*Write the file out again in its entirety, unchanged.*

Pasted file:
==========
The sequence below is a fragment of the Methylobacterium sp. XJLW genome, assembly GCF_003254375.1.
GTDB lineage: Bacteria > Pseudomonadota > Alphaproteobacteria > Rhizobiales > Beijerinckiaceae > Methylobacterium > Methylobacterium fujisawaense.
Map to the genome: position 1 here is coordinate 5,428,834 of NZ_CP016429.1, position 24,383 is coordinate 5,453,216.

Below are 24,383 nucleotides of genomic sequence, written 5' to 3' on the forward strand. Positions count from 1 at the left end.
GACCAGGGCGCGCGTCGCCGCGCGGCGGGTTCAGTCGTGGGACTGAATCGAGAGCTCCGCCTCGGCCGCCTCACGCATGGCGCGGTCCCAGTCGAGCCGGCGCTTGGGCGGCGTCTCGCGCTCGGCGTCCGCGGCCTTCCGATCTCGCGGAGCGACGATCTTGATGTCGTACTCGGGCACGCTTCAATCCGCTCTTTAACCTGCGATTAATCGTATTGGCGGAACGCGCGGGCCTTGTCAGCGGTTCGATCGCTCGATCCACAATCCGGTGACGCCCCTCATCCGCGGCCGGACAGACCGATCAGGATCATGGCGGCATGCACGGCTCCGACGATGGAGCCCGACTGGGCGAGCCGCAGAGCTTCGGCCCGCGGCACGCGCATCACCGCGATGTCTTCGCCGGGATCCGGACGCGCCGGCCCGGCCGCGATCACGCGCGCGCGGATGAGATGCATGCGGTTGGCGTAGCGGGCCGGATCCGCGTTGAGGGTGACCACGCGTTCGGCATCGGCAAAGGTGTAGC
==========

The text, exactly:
The sequence below is a fragment of the Methylobacterium sp. XJLW genome, assembly GCF_003254375.1.
GTDB lineage: Bacteria > Pseudomonadota > Alphaproteobacteria > Rhizobiales > Beijerinckiaceae > Methylobacterium > Methylobacterium fujisawaense.
Map to the genome: position 1 here is coordinate 5,428,834 of NZ_CP016429.1, position 24,383 is coordinate 5,453,216.

Below are 24,383 nucleotides of genomic sequence, written 5' to 3' on the forward strand. Positions count from 1 at the left end.
GACCAGGGCGCGCGTCGCCGCGCGGCGGGTTCAGTCGTGGGACTGAATCGAGAGCTCCGCCTCGGCCGCCTCACGCATGGCGCGGTCCCAGTCGAGCCGGCGCTTGGGCGGCGTCTCGCGCTCGGCGTCCGCGGCCTTCCGATCTCGCGGAGCGACGATCTTGATGTCGTACTCGGGCACGCTTCAATCCGCTCTTTAACCTGCGATTAATCGTATTGGCGGAACGCGCGGGCCTTGTCAGCGGTTCGATCGCTCGATCCACAATCCGGTGACGCCCCTCATCCGCGGCCGGACAGACCGATCAGGATCATGGCGGCATGCACGGCTCCGACGATGGAGCCCGACTGGGCGAGCCGCAGAGCTTCGGCCCGCGGCACGCGCATCACCGCGATGTCTTCGCCGGGATCCGGACGCGCCGGCCCGGCCGCGATCACGCGCGCGCGGATGAGATGCATGCGGTTGGCGTAGCGGGCCGGATCCGCGTTGAGGGTGACCACGCGTTCGGCATCGGCAAAGGTGTAGC